Northern Ontario’s lockdown extended 14 days to January 23

Will match original 28-day duration of southern Ontario lockdown

ONTARIO—The provincial government announced Thursday afternoon that Northern Ontario’s lockdown will be extended for 14 days to match the original end date of the southern Ontario lockdown, January 23, and has extended virtual-only learning for southern Ontario students until January 25, though Northern Ontario students will return to school as originally scheduled.

“These time-limited measures are being taken to help ensure that all Ontarians stay at home as much as possible to minimize transmission of the virus and prevent hospitals from becoming overwhelmed, while at the same time being responsive to the fact that Northern Ontario students are not able to learn at home as effectively due to limited access to reliable Internet service,” stated a January 7 press release from the Ontario government.

Elementary and secondary school students in Northern Ontario, which includes the District of Manitoulin as part of Public Health Sudbury and Districts (PHSD), will be allowed to resume in-person learning this coming Monday, January 11.

The Ontario government has pledged a $1.3 billion plan to improve student safety in educational settings. This includes investments in personal protective equipment, improved ventilation, money to support the hiring of additional staff, as well as a promise to increase asymptomatic testing as a surveillance measure against the pandemic.

“In the nearly two weeks since Ontario was moved into a province-wide shutdown, trends in key public health indicators have continued to worsen in both Northern and southern Ontario, including concerning trends in health system capacity, most notably in hospitals. Trends show increasing transmission in many Northern Ontario public health regions, with only one region showing a sustained low level of transmission,” the press release stated.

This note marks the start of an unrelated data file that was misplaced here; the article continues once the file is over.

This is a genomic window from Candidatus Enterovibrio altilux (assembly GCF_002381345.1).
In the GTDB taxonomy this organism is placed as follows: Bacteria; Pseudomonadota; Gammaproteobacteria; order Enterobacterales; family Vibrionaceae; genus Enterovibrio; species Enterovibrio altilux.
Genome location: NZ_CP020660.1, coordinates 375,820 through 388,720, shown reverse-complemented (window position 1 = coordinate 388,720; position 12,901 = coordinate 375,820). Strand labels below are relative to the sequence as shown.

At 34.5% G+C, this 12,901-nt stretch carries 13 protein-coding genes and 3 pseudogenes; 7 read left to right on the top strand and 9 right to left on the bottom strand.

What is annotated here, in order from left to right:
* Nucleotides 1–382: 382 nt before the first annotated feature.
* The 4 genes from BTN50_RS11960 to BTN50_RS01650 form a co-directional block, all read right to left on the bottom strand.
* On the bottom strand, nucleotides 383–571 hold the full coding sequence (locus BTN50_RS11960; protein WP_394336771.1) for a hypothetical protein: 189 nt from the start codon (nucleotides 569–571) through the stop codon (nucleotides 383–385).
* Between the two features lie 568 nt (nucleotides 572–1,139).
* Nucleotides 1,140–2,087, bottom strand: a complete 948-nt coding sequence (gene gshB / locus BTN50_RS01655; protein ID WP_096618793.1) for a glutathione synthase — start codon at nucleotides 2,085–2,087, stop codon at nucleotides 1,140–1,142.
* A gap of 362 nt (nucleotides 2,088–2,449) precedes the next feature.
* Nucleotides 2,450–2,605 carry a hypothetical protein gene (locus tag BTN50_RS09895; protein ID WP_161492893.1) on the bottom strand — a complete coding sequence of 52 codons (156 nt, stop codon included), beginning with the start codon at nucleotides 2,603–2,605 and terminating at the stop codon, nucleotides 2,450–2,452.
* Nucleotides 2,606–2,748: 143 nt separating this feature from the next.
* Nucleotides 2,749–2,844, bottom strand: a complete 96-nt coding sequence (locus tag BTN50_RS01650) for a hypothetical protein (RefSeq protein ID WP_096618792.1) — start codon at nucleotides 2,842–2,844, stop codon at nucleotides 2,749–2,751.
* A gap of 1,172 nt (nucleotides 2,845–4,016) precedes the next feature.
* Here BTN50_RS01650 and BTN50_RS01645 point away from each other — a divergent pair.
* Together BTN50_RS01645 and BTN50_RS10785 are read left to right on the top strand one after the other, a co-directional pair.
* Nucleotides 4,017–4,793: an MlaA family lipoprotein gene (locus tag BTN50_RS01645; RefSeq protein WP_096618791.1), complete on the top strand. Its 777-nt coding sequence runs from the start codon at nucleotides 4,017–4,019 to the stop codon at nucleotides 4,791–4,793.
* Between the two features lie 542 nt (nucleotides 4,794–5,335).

PHSD is among those health units that has shown increasing cases, including a recent slate of eight new cases on Manitoulin Island from this week. This is why Ontario has extended the temporary lockdown measures in the North.

Since the start of the lockdown on December 26, 2020, three more people have been hospitalized for COVID-19 in Northern Ontario.

There are currently nine people in Northern Ontario receiving acute care support, four people in intensive care units and two on a ventilator.

Hospitals in PHSD’s catchment area are presently facing acute care capacity levels above 90 percent.

“The impacts of these time-limited measures throughout the province will be evaluated after 14 days to determine if it is safe to lift any restrictions or if they need to be extended,” the release continued.

Other ongoing issues include increased workplace transmission, more community spread in the wake of the holiday season, as a result of more people visiting friends and family.

“As the COVID-19 pandemic continues, it is crucial that all Ontarians continue to follow all public health and workplace safety measures,” said Dr. David Williams, Ontario’s chief medical officer of health. “To help stop the spread of COVID-19 and safeguard health system capacity, Ontarians are strongly urged to stay at home, limit trips outside of their households for essential reasons only and must not gather with individuals outside of the people they live with.”

Child care, both home-based and at centres, will stay open during the lockdown. Ontario has pledged funding for school boards to increase technology access for students.

Financial support is also available for families during this temporary remote learning period through the ‘Support for Learners’ program. Starting on January 11, the program will be expanded to allow $200 for each child or youth up to Grade 12 and $250 for each child or youth up to age 21 with special needs. Applications will be open until February 8 on the Ontario.ca website.

Ontario has also injected $10 million into student-centred mental health support services, such as Kids Help Phone.